Tag Archives: peppers

Cubanelles

Cubanelles

Generally known as Cubanelles, some people refer to them Italian green peppers and my mother called them “frying peppers.” They’re easy to prepare and are good as a side dish, with fried eggs, and cold or room temperature in an antipasto or in a sandwich.

Cut the stem end off the peppers and remove the core and seeds. Slice them in half or quarters lengthwise.
Heat the oil and add the two crushed garlic cloves. Season with salt and pepper and sauté until the garlic starts to brown.
Discard the garlic and place the sliced peppers in the pan. Weigh them down to flatten them. You can use a dish and tomato can (or whatever weight you like) and fry for a few minutes on each side.
When they’re done, place them in a container layered with the sliced garlic clove. Add a little extra oil if it’s to dry.  It’s good to let them marinate in the refrigerator overnight before serving.

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Birds Eye Chilis

Bird’s Eye Chilis

If you’ve been following my blog you know that I like spicy dishes. I’ve posted a few simple recipes for hot pepper infusions and sauces and here’s another one. This calls for Bird’s Eye Chilis. You can usually get them in Chinese markets. There’re about an inch long and look like little red fire crackers. They’re small but have big heat, somewhere between Jalapenos and Habenaros.

Bird's Eye ChilisThere’re not always available but last winter I came across some in a Manhattan Chinatown sidewalk stand. I asked if they were “Hot,” and the merchant said I should taste one. I did and although it was 22 degrees my face started sweating. They were hot.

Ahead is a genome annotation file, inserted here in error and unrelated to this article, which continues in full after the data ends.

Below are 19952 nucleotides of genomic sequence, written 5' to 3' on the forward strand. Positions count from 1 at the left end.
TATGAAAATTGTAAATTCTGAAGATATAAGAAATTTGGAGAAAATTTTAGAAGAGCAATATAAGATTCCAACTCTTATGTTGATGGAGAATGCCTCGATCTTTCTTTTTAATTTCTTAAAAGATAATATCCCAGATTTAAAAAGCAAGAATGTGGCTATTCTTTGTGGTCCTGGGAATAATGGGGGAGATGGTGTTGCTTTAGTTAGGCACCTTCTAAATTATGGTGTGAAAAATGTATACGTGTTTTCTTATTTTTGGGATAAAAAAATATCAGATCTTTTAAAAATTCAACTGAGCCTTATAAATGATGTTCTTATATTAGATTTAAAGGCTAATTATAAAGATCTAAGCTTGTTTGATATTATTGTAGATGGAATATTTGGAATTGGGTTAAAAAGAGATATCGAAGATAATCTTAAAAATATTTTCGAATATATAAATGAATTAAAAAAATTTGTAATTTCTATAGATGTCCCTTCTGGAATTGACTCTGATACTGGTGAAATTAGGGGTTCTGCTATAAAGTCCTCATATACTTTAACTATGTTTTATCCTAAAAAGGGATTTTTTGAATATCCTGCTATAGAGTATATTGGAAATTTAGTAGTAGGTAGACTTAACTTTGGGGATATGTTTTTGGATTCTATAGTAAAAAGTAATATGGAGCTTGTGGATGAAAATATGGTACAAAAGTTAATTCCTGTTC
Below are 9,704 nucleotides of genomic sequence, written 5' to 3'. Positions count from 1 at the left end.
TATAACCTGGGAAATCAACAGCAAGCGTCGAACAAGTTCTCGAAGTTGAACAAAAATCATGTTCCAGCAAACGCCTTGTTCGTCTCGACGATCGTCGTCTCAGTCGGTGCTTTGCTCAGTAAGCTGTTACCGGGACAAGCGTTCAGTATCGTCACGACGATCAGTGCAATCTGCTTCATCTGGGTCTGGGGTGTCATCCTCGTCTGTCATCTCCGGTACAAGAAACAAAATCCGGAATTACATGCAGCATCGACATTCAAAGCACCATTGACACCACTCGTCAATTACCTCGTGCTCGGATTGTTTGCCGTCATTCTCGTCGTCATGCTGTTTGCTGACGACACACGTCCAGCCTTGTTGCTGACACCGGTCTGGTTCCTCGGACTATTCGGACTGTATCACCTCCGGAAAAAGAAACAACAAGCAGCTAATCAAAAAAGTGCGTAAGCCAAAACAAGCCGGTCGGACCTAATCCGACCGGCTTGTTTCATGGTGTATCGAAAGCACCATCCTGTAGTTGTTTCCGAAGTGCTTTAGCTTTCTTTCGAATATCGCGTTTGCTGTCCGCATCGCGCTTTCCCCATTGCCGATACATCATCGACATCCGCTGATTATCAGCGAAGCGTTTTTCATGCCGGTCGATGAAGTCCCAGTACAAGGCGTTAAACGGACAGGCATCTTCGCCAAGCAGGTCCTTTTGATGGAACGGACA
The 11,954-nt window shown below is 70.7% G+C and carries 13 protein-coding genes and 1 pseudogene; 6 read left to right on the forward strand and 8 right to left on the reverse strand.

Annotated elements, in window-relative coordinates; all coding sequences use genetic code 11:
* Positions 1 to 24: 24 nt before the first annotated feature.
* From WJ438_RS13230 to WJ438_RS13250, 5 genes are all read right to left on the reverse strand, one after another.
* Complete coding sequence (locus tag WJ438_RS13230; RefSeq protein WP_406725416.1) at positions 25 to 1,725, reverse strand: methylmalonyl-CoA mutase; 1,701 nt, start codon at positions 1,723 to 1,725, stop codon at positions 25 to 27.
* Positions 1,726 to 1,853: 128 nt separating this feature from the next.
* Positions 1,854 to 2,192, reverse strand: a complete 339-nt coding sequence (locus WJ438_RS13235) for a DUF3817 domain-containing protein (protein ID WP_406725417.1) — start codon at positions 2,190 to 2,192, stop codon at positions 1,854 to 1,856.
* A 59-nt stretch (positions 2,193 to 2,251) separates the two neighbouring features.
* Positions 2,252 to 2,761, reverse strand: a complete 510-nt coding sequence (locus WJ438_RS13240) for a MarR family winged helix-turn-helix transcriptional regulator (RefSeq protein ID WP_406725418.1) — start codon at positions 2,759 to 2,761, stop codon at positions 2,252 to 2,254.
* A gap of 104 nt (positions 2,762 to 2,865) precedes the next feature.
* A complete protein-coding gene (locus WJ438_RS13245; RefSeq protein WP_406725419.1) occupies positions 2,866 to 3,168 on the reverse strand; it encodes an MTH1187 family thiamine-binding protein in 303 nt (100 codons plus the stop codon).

Bird's Eye ChilisI found some in Italy that were the same as the ones I get in Chinatown. I was surprised to see them there since they were typically Asian but they were the same. Different food cultures sometimes come together.

Bird's Eye Chilis
The infusion is simple. Get a handful of peppers, about 20-25. Cut off the stems and tips so the interior of the pepper is accessible to the olive oil. Put them in a liter bottle and fill it with oil.  It doesn’t have to be EVOO.

Bird's Eye Chilis Give it about a week for the oil to pick up the flavor and get a reddish tint. You can use the oil for frying and it’s also very good for drizzling on a sandwich, or pasta or any dish you’d like to give a little kick.
The best part is when the bottle of oil and peppers is just about empty, shake out the remaining peppers and oil into a frying pan and scramble some eggs with it – excellent!

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Blistered Peppers

Blistered Peppers

I went to a great restaurant in Harlem last week called Hop House (full menu here). You can tell from the name that they have a great selection of beer and the food was very good too. We tried a few appetizers before the main course and SHISHITO PEPPERS – blistered with sea salt, recommended by Erin the proprietor really stood out. They weren’t exactly hot but they did have a spark to them. We liked them enough to make them at home.
It’s very simple – put the washed and dried peppers in a hot dry heavy frying pan (no oil). Flatten them a bit with a spatula so they make contact with the pan. After a couple of minutes turn them. When done give them a sprinkle of sea salt and a drizzle of olive oil. That’s it.blistered peppers
If you like peppers with a little more heat, use serranoes.blistered peppers
And if you don’t like “HOT”  you can use the same process with green bell peppers. No heat at all and still very tasty. But since you can’t blister them whole you have to cut them into strips first.blistered peppers
Whatever type of pepper that you use, they’re perfect for eating plain but I scrambled some with eggs and made  an excellent sandwich.blistered peppers

blistered peppers

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